Agatha Christie's The Mousetrap is the world's longest running play. The iconic neon sign at the front of St Martin's Theatre welcomes theatregoers and announces the longevity of the play. The play originally opened in London's West End on 25th November 1952. Each year as the production celebrates its anniversary the sign is changed. I decided to along this year and here are a few photos I took.
The Wonderpass is now open. The Marylebone subway, next to Baker Street Tube Station, has been transformed to showcase the area's colourful history and its cultural attractions. In 2014 Baker Street Quarter Partnership, who commissioned the project, approached me to research the timeline for the Wonderpass. When it opened in January 2016, I was very proud to visit and see the results of my research on display.
Left to right: Basil, Bob and Harney with Tim Wood
I love exploring London and when I heard that Stanfords, reputedly the world's biggest travel and map bookshop, have just launched a London sightseeing tour by horse drawn Victorian omnibus I just had to check it out. So last night joined by Julie and Carolyn, friends and fellow guides, we were taken for an utterly delightful ride by Basil, Bob and Harney, three magnificent Dutch Warmbloods.
Last week I was thrilled to attend "A Midsummer Day's Dream" Champagne Tea at the Museum of the Order of St John. The museum occupies two historic sites, the gatehouse which houses the museum's galleries and has a series of stunning rooms and a seperate building which includes the Priory Church and the Norman crypt. The magnificent suite of historic rooms provided the perfect backdrop for a splendid afternoon of Shakespearean entertainment of drama, music and dance and the balmy hot summer weather just addded to the surreal and magical atmosphere.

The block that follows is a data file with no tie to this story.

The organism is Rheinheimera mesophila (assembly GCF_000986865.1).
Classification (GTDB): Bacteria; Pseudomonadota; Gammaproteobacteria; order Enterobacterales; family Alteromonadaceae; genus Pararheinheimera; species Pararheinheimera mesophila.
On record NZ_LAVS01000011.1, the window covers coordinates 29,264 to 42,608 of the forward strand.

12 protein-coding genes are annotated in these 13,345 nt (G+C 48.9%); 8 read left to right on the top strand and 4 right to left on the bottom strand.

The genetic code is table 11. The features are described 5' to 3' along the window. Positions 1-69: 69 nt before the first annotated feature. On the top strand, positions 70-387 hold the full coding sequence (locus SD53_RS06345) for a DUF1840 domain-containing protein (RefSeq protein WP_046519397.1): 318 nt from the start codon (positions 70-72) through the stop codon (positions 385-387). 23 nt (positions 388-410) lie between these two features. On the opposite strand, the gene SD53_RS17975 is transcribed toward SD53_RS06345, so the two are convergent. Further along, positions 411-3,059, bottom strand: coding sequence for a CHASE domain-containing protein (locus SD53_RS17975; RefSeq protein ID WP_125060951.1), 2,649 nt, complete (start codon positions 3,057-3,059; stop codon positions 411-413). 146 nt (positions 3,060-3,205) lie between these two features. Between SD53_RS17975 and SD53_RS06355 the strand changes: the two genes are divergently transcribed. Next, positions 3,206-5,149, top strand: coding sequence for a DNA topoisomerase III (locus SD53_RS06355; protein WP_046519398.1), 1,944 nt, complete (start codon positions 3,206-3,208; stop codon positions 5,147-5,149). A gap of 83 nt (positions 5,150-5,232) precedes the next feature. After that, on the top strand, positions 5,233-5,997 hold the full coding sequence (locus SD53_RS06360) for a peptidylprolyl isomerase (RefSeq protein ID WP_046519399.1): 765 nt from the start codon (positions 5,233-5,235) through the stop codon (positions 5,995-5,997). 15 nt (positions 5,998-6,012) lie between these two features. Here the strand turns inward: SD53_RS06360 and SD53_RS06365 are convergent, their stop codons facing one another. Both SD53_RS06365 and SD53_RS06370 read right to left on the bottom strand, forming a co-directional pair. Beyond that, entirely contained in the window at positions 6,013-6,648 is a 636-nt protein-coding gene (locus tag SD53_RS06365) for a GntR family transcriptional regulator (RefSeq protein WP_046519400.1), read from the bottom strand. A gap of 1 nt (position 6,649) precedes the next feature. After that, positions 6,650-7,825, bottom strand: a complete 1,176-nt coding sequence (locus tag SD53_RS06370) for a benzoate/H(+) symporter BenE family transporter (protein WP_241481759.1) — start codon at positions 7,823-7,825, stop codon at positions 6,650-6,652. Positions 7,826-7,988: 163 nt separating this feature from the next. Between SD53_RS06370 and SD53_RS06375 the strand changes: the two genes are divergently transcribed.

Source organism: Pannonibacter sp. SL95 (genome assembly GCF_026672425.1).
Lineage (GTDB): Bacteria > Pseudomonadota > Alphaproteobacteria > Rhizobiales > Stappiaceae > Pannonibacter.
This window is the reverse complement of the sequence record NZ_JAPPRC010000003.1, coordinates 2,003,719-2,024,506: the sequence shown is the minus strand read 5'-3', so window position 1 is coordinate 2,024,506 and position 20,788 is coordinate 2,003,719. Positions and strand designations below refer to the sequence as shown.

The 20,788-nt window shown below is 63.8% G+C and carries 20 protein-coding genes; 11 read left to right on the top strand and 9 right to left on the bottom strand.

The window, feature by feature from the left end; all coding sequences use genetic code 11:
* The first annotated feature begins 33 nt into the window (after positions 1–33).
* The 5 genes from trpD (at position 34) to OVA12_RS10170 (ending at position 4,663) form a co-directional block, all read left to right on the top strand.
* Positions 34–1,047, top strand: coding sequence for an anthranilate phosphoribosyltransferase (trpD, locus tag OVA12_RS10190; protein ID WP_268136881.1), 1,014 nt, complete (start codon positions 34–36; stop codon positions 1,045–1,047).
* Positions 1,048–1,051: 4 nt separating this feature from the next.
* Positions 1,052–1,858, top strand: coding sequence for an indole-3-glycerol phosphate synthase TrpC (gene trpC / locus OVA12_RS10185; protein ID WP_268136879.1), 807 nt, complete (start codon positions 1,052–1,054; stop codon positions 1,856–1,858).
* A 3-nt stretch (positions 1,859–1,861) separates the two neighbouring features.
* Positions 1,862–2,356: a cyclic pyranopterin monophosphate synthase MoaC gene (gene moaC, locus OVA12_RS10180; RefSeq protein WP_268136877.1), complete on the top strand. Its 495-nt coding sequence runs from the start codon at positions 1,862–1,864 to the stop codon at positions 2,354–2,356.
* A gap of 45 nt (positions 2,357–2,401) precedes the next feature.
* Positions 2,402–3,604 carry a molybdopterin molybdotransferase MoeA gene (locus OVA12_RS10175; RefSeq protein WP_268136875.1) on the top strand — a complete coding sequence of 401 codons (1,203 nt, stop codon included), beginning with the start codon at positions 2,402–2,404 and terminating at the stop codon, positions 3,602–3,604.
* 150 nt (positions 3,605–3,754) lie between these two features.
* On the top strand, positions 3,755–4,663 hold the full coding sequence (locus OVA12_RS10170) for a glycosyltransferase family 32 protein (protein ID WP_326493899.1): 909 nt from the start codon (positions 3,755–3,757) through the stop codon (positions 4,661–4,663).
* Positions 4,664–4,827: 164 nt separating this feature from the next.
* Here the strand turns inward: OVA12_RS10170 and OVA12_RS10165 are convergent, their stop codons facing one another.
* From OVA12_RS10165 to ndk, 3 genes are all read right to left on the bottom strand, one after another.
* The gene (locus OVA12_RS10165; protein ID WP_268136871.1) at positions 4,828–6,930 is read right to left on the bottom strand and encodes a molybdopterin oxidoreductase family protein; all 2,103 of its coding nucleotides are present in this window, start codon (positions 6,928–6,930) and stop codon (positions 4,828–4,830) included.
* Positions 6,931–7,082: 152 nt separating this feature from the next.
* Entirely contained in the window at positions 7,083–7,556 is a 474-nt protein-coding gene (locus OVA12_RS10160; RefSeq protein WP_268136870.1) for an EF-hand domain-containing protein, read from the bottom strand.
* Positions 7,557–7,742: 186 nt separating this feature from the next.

Crime and Cream Teas Part II features more about my recent trip to the Agatha Christie Festival in her home town of Torquay. In Part I I wrote about my visit to Greenway, Agatha's holiday home but in this blog I am focusing on some of the other things I did.
Agatha Christie’s The Mousetrap is the world’s longest running stage play. A classic Christie, murder mystery story where any of her characters potentially could have committed the murder. However if you are going to see it don’t commit the crime of rushing to your seats without taking a look at the foyer.
The Tea House Theatre has quickly become one of my favourite tea rooms in London with a well deserved reputation for its delicious home baked cakes. The cakes are displayed on various tables round the cafe rather than at a central counter which compliments its charming and relaxed character.
TheHippodrome in a French Renaissance style, faced in red Mansfield stone, occupying a prominent five storey block above Leicester Square Tube Station
A couple of weeks ago I met up with Julie Chandler for lunch and asked her if we could visit the Hippodrome Casino, as I was covering it as one of my stops for a guided walk round Chinatown later that evening. Julie's initial reaction was "Good God going to a casino in the middle of the afternoon" however as soon as we walked through the doors she was as charmed as I was with its beautiful interior. We approached the information desk to see if they could provide us with any tantalising snippets of information and were delighted when Aysha offered to take us on an impromptu free guided tour of the building from its exclusive high rollers room to its ladies toilets.
The Hippodrome opened in 1900 and was built as a theatre which featured variety and circus acts. It originally had installed a 100,000 gallon water tank where elephants and polar bears performed. It was designed by Frank Matcham who was the leading theatre architect of his day, whose best known theatre is the London Palladium. It was during this time a young Charlie Chaplin and the escape artist Harry Houdini performed here.